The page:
Mukunth Raghvanan is a Management Consultant at McKinsey and Company and an expert coach at RocketBlocks.
In this post, we'll hear about how Mukunth prepped for his consulting interviews, what worked and what didn't, and the advice he has for candidates who are in the thick of the interview process.
After my Bachelor’s in Engineering, I joined Goldman Sachs as a Quantitative Strategist specializing in hedge fund clientele.
My role involved building pricing models, trading strategies, predictive liquidity management, and other financial engineering pursuits. After 6 years at Goldman Sachs, I had an urge to explore the world outside of Financial Services and eventually decided that an MBA was the right way to go for a pivot (not to mention a 2 year break from the corporate world).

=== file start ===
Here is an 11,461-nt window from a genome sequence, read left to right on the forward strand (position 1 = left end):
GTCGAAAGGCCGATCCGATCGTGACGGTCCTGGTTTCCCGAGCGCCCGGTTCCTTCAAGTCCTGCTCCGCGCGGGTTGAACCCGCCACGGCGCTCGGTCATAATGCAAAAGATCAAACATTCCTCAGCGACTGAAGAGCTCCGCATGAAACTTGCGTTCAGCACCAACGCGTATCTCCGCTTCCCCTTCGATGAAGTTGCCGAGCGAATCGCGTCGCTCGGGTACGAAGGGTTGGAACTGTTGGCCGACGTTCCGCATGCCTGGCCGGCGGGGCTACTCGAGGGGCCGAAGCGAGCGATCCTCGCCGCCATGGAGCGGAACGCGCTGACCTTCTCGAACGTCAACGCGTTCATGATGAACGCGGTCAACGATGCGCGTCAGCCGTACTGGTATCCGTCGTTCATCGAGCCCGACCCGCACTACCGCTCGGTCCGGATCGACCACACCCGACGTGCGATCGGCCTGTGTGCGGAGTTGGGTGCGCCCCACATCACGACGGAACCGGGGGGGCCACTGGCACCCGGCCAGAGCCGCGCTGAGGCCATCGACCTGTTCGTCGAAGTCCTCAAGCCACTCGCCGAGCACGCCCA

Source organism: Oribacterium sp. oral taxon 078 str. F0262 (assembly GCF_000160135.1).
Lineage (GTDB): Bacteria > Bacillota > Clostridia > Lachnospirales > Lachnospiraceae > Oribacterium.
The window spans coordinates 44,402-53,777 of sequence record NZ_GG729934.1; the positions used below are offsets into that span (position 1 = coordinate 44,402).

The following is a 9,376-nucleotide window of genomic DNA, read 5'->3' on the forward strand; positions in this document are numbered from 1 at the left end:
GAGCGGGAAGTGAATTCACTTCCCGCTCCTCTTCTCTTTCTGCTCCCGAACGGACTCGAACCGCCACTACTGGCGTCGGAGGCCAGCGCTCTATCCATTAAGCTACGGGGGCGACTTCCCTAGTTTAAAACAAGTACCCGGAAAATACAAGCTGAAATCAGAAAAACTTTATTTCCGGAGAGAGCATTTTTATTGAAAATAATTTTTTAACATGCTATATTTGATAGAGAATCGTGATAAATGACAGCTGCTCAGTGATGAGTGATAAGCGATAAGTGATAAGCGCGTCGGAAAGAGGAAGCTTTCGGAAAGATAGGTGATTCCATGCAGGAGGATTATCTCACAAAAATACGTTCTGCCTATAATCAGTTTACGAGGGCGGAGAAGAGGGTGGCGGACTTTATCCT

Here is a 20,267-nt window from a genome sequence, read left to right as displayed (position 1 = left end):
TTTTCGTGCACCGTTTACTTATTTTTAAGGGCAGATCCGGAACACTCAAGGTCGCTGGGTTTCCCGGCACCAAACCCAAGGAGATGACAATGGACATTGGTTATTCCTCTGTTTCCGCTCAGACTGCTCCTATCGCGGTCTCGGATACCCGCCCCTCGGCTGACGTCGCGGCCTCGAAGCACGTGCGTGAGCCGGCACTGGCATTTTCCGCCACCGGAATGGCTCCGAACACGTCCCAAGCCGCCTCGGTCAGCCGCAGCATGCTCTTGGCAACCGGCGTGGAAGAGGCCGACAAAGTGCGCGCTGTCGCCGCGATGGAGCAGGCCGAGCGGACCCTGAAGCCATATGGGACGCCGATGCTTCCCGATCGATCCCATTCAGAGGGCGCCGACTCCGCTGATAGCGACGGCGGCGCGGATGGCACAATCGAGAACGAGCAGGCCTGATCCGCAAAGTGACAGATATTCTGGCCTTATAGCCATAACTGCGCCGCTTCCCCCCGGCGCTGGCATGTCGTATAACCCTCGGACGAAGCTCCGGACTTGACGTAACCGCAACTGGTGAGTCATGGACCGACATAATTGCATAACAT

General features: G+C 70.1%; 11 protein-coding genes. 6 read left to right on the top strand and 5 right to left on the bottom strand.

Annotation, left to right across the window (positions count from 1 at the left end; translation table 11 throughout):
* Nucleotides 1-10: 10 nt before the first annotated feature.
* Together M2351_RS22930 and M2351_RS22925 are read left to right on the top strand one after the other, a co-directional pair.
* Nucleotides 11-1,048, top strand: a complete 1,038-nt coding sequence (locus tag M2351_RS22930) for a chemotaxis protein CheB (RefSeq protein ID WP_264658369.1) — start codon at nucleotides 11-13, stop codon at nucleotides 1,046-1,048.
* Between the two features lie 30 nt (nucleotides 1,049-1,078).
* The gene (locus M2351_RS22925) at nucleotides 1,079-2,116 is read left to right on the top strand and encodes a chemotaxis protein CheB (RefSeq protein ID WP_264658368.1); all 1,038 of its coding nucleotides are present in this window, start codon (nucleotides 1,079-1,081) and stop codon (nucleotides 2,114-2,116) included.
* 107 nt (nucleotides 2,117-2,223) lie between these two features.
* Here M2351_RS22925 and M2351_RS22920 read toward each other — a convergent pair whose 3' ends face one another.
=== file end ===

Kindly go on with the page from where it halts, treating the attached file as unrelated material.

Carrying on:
I quit as a Vice President to pursue my MBA at Chicago Booth, and during my time there I realized that Management Consulting provided me with the ideal opportunity to explore a wide variety of industries and functions in a short period of time - which is exactly what I wanted to do. I ended up interning at McKinsey & Co. in their Chicago office, and joined them back full-time upon graduation.
Consulting interview prep at business school is an arduous multi-month process, and I realized I needed to approach it with a clear, structured plan to ensure I get the best bang-for-the-buck for my effort.
As a first step, I spoke to a few of my friends who went through the interview process recently at the time and learnt about their experiences, specifically what went well and what they wish they did differently.